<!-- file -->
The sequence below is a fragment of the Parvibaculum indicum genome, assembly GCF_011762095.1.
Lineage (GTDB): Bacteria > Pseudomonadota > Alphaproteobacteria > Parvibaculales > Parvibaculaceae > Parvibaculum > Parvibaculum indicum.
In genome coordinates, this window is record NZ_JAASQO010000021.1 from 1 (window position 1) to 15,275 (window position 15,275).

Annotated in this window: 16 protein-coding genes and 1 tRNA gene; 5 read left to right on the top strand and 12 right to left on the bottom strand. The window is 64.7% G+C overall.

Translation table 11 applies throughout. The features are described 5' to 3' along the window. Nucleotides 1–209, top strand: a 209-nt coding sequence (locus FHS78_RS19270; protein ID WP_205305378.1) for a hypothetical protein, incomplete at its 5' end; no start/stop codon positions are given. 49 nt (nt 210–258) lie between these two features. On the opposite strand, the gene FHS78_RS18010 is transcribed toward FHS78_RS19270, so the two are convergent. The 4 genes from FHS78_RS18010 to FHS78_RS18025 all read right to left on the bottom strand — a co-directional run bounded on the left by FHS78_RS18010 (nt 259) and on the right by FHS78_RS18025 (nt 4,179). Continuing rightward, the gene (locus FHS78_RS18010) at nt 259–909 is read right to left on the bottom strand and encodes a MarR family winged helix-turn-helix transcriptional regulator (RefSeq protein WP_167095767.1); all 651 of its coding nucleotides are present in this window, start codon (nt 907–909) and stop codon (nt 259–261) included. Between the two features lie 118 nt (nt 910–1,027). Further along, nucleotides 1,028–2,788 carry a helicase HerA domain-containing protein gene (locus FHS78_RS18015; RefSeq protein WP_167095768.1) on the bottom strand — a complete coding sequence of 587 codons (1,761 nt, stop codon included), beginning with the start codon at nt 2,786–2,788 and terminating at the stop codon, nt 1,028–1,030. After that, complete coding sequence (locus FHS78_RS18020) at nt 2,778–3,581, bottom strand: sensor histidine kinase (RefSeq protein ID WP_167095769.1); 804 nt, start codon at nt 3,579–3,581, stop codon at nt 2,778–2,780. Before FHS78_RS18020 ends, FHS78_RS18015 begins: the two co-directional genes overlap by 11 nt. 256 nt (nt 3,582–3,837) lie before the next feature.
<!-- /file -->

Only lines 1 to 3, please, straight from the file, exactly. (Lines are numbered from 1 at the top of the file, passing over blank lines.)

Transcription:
The sequence below is a fragment of the Parvibaculum indicum genome, assembly GCF_011762095.1.
Lineage (GTDB): Bacteria > Pseudomonadota > Alphaproteobacteria > Parvibaculales > Parvibaculaceae > Parvibaculum > Parvibaculum indicum.
In genome coordinates, this window is record NZ_JAASQO010000021.1 from 1 (window position 1) to 15,275 (window position 15,275).